Dow, S&P 500 end lower on fears over surging virus cases but Nasdaq hits record high

(Reuters) – The S&P 500 and Dow dropped on Thursday as investors worried about another round of business shutdowns to contain a surge in coronavirus cases and began to shift their focus to earnings, though the Nasdaq registered another record closing high.FILE PHOTO: Traders wear masks as they work on the floor of the New York Stock Exchange as the outbreak of the coronavirus disease (COVID-19) continues in the Manhattan borough of New York, U.S., May 27, 2020. REUTERS/Lucas Jackson

The United States saw more than 60,000 new COVID-19 infections on Wednesday, setting a single-day global record while Florida and Texas reported a record one-day increase in deaths.

Investors also began to turn their focus to the second-quarter earnings season, which shifts into higher gear next week. S&P 500 companies are expected to post the biggest quarterly decline in earnings since the financial crisis, based on IBES data from Refinitiv.

Walgreens Boots Alliance Inc (WBA.O) tumbled 8.2% after it reported a quarterly loss compared with a profit a year earlier, hurt by non-cash impairment charges of $2 billion as COVID-19 disrupted business at its Boots UK division.

“I expect a lot of confusing numbers and guidance. COVID is certainly not behind us in any way shape or form, so maybe the V gets elongated some,” said Peter Tuz, president of Chase Investment Counsel in Charlottesville, Virginia.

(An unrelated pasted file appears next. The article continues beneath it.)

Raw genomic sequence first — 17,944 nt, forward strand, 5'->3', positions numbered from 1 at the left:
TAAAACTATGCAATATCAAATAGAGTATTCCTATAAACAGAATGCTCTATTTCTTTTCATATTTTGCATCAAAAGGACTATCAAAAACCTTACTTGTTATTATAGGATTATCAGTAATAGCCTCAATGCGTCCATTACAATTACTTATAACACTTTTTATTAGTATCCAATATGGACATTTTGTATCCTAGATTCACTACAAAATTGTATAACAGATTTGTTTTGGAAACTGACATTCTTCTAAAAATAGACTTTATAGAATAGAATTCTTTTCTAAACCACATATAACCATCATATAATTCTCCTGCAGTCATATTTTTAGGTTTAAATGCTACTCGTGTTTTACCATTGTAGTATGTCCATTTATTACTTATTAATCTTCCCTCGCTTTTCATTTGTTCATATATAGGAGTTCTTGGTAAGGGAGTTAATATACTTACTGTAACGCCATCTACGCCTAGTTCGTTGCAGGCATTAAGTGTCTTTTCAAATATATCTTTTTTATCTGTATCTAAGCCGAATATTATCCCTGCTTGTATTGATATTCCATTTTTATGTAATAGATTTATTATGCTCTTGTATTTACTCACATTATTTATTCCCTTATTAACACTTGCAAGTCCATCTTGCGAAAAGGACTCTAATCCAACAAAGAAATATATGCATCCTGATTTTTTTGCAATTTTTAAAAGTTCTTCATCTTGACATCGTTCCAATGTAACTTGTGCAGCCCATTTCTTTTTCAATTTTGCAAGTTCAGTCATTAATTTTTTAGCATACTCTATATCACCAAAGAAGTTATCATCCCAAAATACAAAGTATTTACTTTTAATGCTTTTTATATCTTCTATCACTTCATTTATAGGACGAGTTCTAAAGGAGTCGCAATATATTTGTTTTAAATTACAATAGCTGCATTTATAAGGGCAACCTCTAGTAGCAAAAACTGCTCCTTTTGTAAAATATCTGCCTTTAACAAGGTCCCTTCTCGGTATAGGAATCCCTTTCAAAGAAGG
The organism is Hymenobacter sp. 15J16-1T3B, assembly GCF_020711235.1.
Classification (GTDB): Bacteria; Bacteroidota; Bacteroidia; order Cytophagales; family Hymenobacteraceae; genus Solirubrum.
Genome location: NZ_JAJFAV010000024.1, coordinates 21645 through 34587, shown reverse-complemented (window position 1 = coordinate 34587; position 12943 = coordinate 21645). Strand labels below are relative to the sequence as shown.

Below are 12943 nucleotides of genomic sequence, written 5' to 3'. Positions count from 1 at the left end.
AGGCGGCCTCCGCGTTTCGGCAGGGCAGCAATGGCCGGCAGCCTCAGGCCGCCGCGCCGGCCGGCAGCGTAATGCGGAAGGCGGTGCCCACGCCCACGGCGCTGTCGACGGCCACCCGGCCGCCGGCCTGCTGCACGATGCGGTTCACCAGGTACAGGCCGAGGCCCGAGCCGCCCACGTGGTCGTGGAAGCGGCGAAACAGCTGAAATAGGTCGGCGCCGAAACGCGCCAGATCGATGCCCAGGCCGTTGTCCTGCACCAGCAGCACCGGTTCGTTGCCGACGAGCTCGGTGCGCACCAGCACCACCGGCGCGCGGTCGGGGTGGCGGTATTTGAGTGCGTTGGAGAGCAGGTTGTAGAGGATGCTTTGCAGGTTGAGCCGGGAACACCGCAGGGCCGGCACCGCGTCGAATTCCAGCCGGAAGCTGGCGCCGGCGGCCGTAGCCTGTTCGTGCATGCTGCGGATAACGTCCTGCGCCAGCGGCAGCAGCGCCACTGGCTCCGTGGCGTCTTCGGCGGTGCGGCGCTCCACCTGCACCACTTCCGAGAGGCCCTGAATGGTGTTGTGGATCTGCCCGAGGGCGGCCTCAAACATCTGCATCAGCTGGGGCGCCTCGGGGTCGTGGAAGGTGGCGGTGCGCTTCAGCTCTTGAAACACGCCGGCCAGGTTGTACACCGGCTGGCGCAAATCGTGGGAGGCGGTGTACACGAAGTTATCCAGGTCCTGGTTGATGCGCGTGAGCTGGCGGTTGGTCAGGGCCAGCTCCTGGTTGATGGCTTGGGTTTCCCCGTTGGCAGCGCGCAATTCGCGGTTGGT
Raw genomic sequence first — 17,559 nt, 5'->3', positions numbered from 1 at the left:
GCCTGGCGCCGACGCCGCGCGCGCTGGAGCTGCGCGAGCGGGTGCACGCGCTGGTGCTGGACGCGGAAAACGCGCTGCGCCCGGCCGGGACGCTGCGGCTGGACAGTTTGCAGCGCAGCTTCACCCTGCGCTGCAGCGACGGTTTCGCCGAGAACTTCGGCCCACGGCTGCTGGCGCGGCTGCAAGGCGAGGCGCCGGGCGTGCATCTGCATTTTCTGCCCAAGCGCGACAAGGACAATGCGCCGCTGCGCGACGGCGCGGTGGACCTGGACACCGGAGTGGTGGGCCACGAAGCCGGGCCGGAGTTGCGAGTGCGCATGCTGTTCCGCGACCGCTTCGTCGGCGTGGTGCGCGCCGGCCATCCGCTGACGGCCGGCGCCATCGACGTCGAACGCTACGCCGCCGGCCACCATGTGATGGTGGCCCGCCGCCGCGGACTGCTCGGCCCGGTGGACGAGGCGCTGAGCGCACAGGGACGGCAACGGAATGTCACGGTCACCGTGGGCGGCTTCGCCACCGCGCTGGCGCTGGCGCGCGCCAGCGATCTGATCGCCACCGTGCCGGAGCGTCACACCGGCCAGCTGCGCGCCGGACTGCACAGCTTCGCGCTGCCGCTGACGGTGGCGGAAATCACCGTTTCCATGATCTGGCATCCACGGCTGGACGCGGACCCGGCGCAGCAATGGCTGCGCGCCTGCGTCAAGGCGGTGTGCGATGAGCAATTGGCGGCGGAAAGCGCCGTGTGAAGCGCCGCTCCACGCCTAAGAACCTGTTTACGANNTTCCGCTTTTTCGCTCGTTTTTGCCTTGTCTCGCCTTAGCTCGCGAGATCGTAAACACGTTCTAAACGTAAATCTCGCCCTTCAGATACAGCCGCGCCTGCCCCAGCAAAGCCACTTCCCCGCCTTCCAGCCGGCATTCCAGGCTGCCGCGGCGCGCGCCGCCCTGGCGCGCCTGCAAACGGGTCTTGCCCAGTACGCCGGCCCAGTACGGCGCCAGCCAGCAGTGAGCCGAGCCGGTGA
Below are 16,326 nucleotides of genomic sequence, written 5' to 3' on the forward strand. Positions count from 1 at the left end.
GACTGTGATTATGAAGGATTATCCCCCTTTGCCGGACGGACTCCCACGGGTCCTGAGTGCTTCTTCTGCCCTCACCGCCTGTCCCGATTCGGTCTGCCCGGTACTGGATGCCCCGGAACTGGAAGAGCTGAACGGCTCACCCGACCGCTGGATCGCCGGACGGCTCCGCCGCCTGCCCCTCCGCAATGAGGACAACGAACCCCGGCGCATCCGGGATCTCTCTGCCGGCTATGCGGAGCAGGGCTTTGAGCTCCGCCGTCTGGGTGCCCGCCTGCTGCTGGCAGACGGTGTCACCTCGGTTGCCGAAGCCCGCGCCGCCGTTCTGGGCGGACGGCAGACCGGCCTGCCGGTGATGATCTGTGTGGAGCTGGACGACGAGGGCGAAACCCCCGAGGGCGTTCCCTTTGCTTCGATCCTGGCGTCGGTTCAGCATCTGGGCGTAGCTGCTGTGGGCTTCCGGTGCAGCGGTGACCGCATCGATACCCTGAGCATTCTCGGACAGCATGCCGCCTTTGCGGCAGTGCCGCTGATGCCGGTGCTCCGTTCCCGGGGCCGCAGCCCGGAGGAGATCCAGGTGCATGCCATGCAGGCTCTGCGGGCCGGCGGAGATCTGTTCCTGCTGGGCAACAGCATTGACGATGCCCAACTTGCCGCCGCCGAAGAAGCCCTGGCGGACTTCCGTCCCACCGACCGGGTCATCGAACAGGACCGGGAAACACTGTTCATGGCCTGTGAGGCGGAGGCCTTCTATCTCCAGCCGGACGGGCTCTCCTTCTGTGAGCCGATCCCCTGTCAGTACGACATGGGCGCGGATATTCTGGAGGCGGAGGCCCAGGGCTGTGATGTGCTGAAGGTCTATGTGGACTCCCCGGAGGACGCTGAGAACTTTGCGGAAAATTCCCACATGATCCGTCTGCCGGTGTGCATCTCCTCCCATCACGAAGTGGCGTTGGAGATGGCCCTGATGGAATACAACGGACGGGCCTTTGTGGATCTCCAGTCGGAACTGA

The Nasdaq hit another record high, however, helped by gains in Amazon.com (AMZN.O), Microsoft Corp (MSFT.O) and Apple Inc (AAPL.O).

Unofficially, the Dow Jones Industrial Average .DJI fell 360.64 points, or 1.38%, to 25,706.64, the S&P 500 .SPX lost 17.74 points, or 0.56%, to 3,152.2 and the Nasdaq Composite .IXIC added 55.25 points, or 0.53%, to 10,547.75.

Helping stocks early in the day was data showing the number of Americans filing for jobless benefits dropped to a near four-month low last week, but a record 32.9 million people were collecting unemployment checks in the third week of June.

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A batch of upbeat economic data including the record pace of job additions in June has underscored that the stimulus-fueled domestic economy was on the path to recovery.

The benchmark S&P 500 has risen more than 40% from its March closing lows.

In a bullish signal for near-term momentum, the benchmark S&P 500’s chart formed a “golden cross” pattern, in which its 50-day moving average vaulted above the 200-day moving average.


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